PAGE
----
3. The benefits are greater than simply the farm operation.  A training school is teaching East Africans how to improve their farming skills and use their land more efficiently, so that they can feed themselves.  The fish feed plant and breeding programme is supplying 2 million fingerlings to tens of thousands of small holder fish farmers, while an estimated 6,000 local farmers may eventually be contracted to supply crops for the fish feed.

Business can be challenging in Africa, but after investing millions of dollars into Dominion Farms, Burgess deserves to make a profit.  And by doing so, he may inspire other smart business people to invest in the development of Africa.

Advertisements

2 comments

  1. It is a sad day for humanity when big business can take advantage of rising food prices in vulnerable regions with weak governance to position itself favourably to conduct business by depriving local farmers of their inherited sustainable livelihoods. Destroying wetlands with impunity, defending the use of nitrogen-based fertilizers and championing monocultures are at the heart of our unsustainable agricultural practices. When climate disruption begins to affect production and food security is genuinely at risk, how exactly will this farm provide access to food for local people? What is better, growing your own food in a sustainable manner, or having to pay exorbitant prices for food grown by those whose sole interest is profit?

    1. Thanks for your thoughts, Wessel. Do you live in Kenya? It’s always good to hear from someone who has on-the-ground experience of a situation.
      I think my article addressed most of the concerns that you raise. My understanding is that Dominion Farms has reclaimed a swamp that was unusable by the local farmers, and that it did not destroy a natural eco-system because the swamp had been created over the last 40 years due to unsustainable land-use practices by the locals.
      You make a good point about sustainability. I’m sure Dominion Farms could improve on that count. Their use of natural fertilizer derived from their fish-farm operation as a way of reducing chemical fertilizer use is surely a step in the right direction. I’m not concerned about whether they incorporate sustainable practices like this to save money or to save the planet, as long as they do it. I’m also not concerned about them making a profit. If they can help Kenya reduce its dependence on imports, at a price that is lower than the imported rice, surely that’s positive overall? Does anyone in Kenya want food prices to remain high so that small-holder farmers get a better return? If Kenya is dependent on imported food, then I don’t think keeping food prices artificially high is a good strategy.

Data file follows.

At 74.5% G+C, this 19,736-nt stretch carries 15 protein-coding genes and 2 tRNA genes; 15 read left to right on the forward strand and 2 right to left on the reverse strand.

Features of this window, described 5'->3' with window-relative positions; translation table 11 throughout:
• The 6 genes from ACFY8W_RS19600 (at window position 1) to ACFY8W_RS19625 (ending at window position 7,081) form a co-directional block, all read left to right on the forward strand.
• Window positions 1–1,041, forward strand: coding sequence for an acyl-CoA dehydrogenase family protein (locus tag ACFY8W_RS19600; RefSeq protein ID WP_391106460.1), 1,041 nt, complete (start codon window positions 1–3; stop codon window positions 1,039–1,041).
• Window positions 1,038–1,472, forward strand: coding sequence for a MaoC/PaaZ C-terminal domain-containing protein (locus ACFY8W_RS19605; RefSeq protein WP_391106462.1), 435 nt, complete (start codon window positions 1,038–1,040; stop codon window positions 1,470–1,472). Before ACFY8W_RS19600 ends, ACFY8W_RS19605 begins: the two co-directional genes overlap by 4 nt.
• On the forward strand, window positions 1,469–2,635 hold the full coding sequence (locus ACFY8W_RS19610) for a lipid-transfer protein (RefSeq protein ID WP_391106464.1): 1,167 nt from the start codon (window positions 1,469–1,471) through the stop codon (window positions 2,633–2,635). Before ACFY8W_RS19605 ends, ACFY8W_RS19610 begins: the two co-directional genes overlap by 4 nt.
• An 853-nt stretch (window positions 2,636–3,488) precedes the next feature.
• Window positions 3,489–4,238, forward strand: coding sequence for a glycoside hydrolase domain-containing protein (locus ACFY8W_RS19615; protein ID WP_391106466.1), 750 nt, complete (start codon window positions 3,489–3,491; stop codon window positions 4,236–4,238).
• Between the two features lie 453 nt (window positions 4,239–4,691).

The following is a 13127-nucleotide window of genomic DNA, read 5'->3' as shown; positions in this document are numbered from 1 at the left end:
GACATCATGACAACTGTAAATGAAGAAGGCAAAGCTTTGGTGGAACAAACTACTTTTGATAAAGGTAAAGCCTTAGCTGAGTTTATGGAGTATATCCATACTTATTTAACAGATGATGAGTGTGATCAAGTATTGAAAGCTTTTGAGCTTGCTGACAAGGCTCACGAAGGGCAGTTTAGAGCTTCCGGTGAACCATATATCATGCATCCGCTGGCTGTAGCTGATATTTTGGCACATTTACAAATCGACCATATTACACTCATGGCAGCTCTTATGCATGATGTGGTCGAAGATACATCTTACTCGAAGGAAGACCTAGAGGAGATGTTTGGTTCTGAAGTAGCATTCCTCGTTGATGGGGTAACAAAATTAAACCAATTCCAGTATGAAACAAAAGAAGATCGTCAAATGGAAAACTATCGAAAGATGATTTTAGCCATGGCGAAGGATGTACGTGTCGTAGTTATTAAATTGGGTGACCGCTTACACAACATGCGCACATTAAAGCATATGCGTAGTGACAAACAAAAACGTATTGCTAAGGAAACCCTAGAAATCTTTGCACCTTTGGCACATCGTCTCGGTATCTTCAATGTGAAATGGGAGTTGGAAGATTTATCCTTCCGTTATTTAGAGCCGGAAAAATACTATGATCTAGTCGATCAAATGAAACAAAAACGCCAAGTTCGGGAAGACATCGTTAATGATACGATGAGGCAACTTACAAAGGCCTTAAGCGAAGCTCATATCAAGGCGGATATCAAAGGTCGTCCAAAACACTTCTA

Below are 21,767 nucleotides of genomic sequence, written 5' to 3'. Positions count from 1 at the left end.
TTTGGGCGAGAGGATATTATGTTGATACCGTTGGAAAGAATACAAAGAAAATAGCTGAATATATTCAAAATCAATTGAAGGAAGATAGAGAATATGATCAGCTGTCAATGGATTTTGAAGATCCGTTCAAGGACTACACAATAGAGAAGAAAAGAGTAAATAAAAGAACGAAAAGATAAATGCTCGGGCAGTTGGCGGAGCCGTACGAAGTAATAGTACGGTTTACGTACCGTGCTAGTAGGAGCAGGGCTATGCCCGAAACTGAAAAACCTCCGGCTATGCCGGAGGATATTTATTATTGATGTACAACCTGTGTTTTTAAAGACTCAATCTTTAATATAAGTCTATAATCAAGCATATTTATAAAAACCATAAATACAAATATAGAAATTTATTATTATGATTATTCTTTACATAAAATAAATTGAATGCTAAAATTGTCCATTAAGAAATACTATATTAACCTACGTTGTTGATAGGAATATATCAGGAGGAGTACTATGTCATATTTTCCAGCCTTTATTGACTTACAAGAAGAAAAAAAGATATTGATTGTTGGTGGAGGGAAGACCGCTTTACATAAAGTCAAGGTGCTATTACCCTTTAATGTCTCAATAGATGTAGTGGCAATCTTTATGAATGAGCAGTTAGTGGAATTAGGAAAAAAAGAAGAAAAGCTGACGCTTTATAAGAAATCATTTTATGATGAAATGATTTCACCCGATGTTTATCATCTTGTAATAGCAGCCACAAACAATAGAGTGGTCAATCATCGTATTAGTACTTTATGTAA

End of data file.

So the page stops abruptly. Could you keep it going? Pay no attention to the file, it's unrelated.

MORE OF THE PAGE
Food security is a big issue, and that seems to be one of Dominion Farms primary motives. They want Kenya to be self-sufficient so that the country isn’t held to ransom if climate disruption reduces global food production.
      Some good points to ponder!

Leave a Reply

Fill in your details below or click an icon to log in:

WordPress.com Logo

You are commenting using your WordPress.com account. Log Out / Change )

Twitter picture

You are commenting using your Twitter account. Log Out / Change )

Facebook photo

You are commenting using your Facebook account. Log Out / Change )

Google+ photo

You are commenting using your Google+ account. Log Out / Change )

Connecting to %s

%d bloggers like this: